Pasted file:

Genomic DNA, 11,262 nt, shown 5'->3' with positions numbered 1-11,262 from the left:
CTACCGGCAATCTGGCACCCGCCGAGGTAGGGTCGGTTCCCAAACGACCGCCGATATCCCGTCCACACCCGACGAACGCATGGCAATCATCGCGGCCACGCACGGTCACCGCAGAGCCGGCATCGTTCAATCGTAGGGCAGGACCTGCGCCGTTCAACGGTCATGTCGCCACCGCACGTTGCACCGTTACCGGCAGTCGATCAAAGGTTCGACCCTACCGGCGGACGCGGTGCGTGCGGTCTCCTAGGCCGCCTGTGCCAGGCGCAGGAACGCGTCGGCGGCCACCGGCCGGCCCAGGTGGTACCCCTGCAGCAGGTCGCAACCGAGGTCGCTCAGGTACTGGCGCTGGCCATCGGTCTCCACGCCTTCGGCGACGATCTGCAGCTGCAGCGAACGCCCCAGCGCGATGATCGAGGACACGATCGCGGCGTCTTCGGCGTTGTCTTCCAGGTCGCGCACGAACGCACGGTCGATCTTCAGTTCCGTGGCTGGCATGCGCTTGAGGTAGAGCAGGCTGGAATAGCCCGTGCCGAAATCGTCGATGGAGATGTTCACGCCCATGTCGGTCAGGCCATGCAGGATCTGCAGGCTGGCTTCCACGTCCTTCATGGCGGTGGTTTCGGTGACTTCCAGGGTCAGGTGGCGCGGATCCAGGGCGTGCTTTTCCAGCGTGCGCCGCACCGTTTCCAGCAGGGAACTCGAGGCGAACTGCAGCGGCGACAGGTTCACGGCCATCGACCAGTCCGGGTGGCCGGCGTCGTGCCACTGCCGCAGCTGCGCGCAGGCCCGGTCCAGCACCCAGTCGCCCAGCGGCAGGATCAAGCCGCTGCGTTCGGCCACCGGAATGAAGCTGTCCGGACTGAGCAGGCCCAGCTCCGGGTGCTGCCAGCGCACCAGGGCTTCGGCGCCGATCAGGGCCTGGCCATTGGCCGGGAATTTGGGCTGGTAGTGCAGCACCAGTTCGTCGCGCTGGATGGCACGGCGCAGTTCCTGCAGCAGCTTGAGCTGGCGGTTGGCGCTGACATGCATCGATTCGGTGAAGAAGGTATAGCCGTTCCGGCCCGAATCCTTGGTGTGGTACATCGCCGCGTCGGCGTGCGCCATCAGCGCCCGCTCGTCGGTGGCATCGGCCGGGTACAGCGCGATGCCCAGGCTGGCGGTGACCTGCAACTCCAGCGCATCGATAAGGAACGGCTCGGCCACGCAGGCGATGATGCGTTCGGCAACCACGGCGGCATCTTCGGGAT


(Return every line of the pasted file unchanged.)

Genomic DNA, 11,262 nt, shown 5'->3' with positions numbered 1-11,262 from the left:
CTACCGGCAATCTGGCACCCGCCGAGGTAGGGTCGGTTCCCAAACGACCGCCGATATCCCGTCCACACCCGACGAACGCATGGCAATCATCGCGGCCACGCACGGTCACCGCAGAGCCGGCATCGTTCAATCGTAGGGCAGGACCTGCGCCGTTCAACGGTCATGTCGCCACCGCACGTTGCACCGTTACCGGCAGTCGATCAAAGGTTCGACCCTACCGGCGGACGCGGTGCGTGCGGTCTCCTAGGCCGCCTGTGCCAGGCGCAGGAACGCGTCGGCGGCCACCGGCCGGCCCAGGTGGTACCCCTGCAGCAGGTCGCAACCGAGGTCGCTCAGGTACTGGCGCTGGCCATCGGTCTCCACGCCTTCGGCGACGATCTGCAGCTGCAGCGAACGCCCCAGCGCGATGATCGAGGACACGATCGCGGCGTCTTCGGCGTTGTCTTCCAGGTCGCGCACGAACGCACGGTCGATCTTCAGTTCCGTGGCTGGCATGCGCTTGAGGTAGAGCAGGCTGGAATAGCCCGTGCCGAAATCGTCGATGGAGATGTTCACGCCCATGTCGGTCAGGCCATGCAGGATCTGCAGGCTGGCTTCCACGTCCTTCATGGCGGTGGTTTCGGTGACTTCCAGGGTCAGGTGGCGCGGATCCAGGGCGTGCTTTTCCAGCGTGCGCCGCACCGTTTCCAGCAGGGAACTCGAGGCGAACTGCAGCGGCGACAGGTTCACGGCCATCGACCAGTCCGGGTGGCCGGCGTCGTGCCACTGCCGCAGCTGCGCGCAGGCCCGGTCCAGCACCCAGTCGCCCAGCGGCAGGATCAAGCCGCTGCGTTCGGCCACCGGAATGAAGCTGTCCGGACTGAGCAGGCCCAGCTCCGGGTGCTGCCAGCGCACCAGGGCTTCGGCGCCGATCAGGGCCTGGCCATTGGCCGGGAATTTGGGCTGGTAGTGCAGCACCAGTTCGTCGCGCTGGATGGCACGGCGCAGTTCCTGCAGCAGCTTGAGCTGGCGGTTGGCGCTGACATGCATCGATTCGGTGAAGAAGGTATAGCCGTTCCGGCCCGAATCCTTGGTGTGGTACATCGCCGCGTCGGCGTGCGCCATCAGCGCCCGCTCGTCGGTGGCATCGGCCGGGTACAGCGCGATGCCCAGGCTGGCGGTGACCTGCAACTCCAGCGCATCGATAAGGAACGGCTCGGCCACGCAGGCGATGATGCGTTCGGCAACCACGGCGGCATCTTCGGGAT